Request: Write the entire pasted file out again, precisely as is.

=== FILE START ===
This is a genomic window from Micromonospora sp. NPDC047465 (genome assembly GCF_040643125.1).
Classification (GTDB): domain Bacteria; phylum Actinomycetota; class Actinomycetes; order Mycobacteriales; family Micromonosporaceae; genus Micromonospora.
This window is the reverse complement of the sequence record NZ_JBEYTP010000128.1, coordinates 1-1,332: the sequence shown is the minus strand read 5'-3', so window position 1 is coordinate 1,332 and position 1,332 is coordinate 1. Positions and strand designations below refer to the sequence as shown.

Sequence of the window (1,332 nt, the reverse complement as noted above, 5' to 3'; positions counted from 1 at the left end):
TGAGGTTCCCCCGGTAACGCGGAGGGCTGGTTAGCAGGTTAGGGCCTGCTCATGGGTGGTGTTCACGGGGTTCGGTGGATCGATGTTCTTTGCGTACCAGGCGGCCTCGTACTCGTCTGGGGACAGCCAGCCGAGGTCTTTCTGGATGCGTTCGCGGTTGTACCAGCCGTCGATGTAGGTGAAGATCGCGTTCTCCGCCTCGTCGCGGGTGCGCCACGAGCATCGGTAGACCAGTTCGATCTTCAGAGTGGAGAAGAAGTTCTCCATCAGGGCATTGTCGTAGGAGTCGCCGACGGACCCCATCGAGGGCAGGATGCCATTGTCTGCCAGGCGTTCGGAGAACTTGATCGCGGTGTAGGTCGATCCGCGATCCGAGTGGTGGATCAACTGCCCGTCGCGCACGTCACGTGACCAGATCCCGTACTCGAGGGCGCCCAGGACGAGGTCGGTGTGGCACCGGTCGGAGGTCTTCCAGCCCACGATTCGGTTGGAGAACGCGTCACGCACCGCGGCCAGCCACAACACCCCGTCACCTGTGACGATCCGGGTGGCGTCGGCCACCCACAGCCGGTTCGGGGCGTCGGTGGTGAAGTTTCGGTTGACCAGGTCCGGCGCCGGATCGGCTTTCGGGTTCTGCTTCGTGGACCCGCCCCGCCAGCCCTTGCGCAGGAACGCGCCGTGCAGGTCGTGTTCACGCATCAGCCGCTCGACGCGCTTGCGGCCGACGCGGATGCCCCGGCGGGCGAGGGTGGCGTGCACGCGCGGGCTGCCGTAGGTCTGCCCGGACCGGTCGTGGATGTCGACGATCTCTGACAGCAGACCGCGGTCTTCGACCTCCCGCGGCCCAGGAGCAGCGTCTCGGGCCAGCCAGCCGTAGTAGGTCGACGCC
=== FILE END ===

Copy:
This is a genomic window from Micromonospora sp. NPDC047465 (genome assembly GCF_040643125.1).
Classification (GTDB): domain Bacteria; phylum Actinomycetota; class Actinomycetes; order Mycobacteriales; family Micromonosporaceae; genus Micromonospora.
This window is the reverse complement of the sequence record NZ_JBEYTP010000128.1, coordinates 1-1,332: the sequence shown is the minus strand read 5'-3', so window position 1 is coordinate 1,332 and position 1,332 is coordinate 1. Positions and strand designations below refer to the sequence as shown.

Sequence of the window (1,332 nt, the reverse complement as noted above, 5' to 3'; positions counted from 1 at the left end):
TGAGGTTCCCCCGGTAACGCGGAGGGCTGGTTAGCAGGTTAGGGCCTGCTCATGGGTGGTGTTCACGGGGTTCGGTGGATCGATGTTCTTTGCGTACCAGGCGGCCTCGTACTCGTCTGGGGACAGCCAGCCGAGGTCTTTCTGGATGCGTTCGCGGTTGTACCAGCCGTCGATGTAGGTGAAGATCGCGTTCTCCGCCTCGTCGCGGGTGCGCCACGAGCATCGGTAGACCAGTTCGATCTTCAGAGTGGAGAAGAAGTTCTCCATCAGGGCATTGTCGTAGGAGTCGCCGACGGACCCCATCGAGGGCAGGATGCCATTGTCTGCCAGGCGTTCGGAGAACTTGATCGCGGTGTAGGTCGATCCGCGATCCGAGTGGTGGATCAACTGCCCGTCGCGCACGTCACGTGACCAGATCCCGTACTCGAGGGCGCCCAGGACGAGGTCGGTGTGGCACCGGTCGGAGGTCTTCCAGCCCACGATTCGGTTGGAGAACGCGTCACGCACCGCGGCCAGCCACAACACCCCGTCACCTGTGACGATCCGGGTGGCGTCGGCCACCCACAGCCGGTTCGGGGCGTCGGTGGTGAAGTTTCGGTTGACCAGGTCCGGCGCCGGATCGGCTTTCGGGTTCTGCTTCGTGGACCCGCCCCGCCAGCCCTTGCGCAGGAACGCGCCGTGCAGGTCGTGTTCACGCATCAGCCGCTCGACGCGCTTGCGGCCGACGCGGATGCCCCGGCGGGCGAGGGTGGCGTGCACGCGCGGGCTGCCGTAGGTCTGCCCGGACCGGTCGTGGATGTCGACGATCTCTGACAGCAGACCGCGGTCTTCGACCTCCCGCGGCCCAGGAGCAGCGTCTCGGGCCAGCCAGCCGTAGTAGGTCGACGCC